March 5, 2017
FIRST SUNDAY OF LENT
Gen 2:7-9; 3:1-7
The most cunning serpent
Ps 51:3-6, 12-13, 17
Wash me of my guilt
Sin entered the world
Tempted by the devil
There are voices in the desert, as Lent arrives.
Matthew’s Gospel begins with the voices in the desert. The voice of John is a voice of one crying out, “Clear the way of the Lord.” And then there is the voice from heaven making its announcement at the baptism of Jesus: “Prepare the way of the Lord, make straight his paths.”
And there is the voice that is featured today, the voice of Satan.
Matthew and Luke are the two Gospels that give us the story of the three temptations. But Matthew arranges them differently from the way Luke has them. The first two temptations are about bread and the temple. The discussion about bread seems to warn against limiting human need to the physical. We are made for more than comfort. The exchange about the temple seems to warn against the false concept of religion that would assume too much. Life is about more than complacent security.
Unlike Luke, Matthew has the temptation about the kingdoms of the world in the last, culminating place. There are features that need to be noted. First of all, when Satan displays “all the kingdoms of the world,” this is a reference to empire. The Roman Empire did just what the devil is proposing for Jesus.
Secondly, we discover that the price for all this is to worship Satan. We have here a thinly veiled commentary on empire-building as a project. Matthew knew this well, and he was writing up the story of Jesus to reflect the experience of his own, later history. Between the time that Mark was writing his Gospel, and Matthew following up on it, Rome had destroyed Jerusalem and its temple. The Great Revolt of 66-70 A.D. had prompted the Roman response. Things would not be the same afterward. Matthew was writing in the aftermath, finding lessons in Jesus’ story for the disarray of Judaism in his day.
We see this further in a few other moments in this Gospel. The name “Satan” appears only here and two other places in this Gospel. In Matthew 12:26, we read: “And if Satan drives out Satan, he is divided against himself; how, then, will his kingdom stand?” The language of kingdoms is associated with the devil.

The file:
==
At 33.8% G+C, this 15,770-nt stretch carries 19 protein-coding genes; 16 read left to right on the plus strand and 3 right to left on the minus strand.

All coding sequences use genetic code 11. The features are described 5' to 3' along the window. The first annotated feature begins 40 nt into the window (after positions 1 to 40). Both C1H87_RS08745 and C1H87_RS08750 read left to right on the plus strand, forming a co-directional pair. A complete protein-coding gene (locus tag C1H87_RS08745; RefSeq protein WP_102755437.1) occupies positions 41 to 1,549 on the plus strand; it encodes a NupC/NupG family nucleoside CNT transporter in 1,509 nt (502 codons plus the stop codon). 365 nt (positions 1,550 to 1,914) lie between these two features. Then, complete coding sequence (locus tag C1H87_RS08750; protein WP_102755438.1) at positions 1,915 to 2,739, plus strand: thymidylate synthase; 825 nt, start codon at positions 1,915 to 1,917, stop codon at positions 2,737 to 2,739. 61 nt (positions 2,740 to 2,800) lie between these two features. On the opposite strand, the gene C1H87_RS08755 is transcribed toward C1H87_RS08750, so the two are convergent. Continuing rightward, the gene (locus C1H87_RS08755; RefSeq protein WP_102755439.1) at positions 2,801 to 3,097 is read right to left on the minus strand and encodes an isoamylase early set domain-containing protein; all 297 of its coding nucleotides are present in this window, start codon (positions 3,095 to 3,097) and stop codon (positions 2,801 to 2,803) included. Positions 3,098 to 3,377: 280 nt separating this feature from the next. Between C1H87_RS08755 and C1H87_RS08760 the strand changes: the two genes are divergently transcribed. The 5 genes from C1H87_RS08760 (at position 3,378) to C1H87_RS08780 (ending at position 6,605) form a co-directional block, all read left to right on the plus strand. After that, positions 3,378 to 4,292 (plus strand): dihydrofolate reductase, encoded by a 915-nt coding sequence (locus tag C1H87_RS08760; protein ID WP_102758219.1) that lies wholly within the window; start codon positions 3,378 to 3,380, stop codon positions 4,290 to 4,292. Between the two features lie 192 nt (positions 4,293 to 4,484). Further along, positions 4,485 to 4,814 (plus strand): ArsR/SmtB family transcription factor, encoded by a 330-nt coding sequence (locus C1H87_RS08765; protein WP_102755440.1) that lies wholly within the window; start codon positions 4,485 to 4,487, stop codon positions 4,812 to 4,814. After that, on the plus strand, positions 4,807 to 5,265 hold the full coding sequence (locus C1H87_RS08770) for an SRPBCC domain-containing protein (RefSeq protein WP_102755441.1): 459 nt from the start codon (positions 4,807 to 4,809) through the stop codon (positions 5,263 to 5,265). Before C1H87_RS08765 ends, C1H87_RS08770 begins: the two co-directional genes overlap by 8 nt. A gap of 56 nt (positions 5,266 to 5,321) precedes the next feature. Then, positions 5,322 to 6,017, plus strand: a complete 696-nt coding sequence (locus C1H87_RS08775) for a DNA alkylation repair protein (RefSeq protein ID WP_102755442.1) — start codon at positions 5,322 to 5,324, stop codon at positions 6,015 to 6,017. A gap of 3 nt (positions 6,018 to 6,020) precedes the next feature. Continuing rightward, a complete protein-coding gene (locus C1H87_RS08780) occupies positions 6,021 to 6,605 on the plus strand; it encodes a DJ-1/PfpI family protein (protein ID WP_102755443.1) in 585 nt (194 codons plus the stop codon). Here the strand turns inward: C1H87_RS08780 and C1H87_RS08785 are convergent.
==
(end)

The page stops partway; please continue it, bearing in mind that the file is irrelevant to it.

More interesting is the connection at 16:23. Here in the desert, Jesus concludes the interaction with the words, “Get away, Satan!”(4:10). This is almost identical to his line to Peter, “Get behind me, Satan!” (16:23). In the Greek, the difference is small. Only two words are added—“behind me.”
The harsh response to Peter reflects the idea that Peter is conceiving of the Messiah-King in the framework of the imperial model. He is engaged with the possibilities of kingdom as defined by empire. His ambition will be matched by James and John later on, when they seek the seats on the right and left of the Messiah’s throne.
As Matthew and his generation knew so well, the Roman Empire maintained its place in the world by force. Crucifixion, for example, was favored by the Roman authorities for the way it discouraged rebellion. Even those who had little to lose might think again, once they witnessed the cruel humiliation of the crucified.
Of course, Lent, beginning here, ends with the crucifixion. When Jesus rejects the proposal of Satan, he rejects much. That includes the safe haven that the might of the empire offers its citizens. Jesus instead puts his trust in God. “The Lord, your God, shall you worship and him alone shall you serve.”
Lent is a time to clarify our allegiances and review the state of our faith. Biblical faith is trust in God, as we will see even more clearly next week.
For reflection: We do not easily trust. Do we trust in God?
Father Beck is professor emeritus of religious studies at Loras College, Dubuque.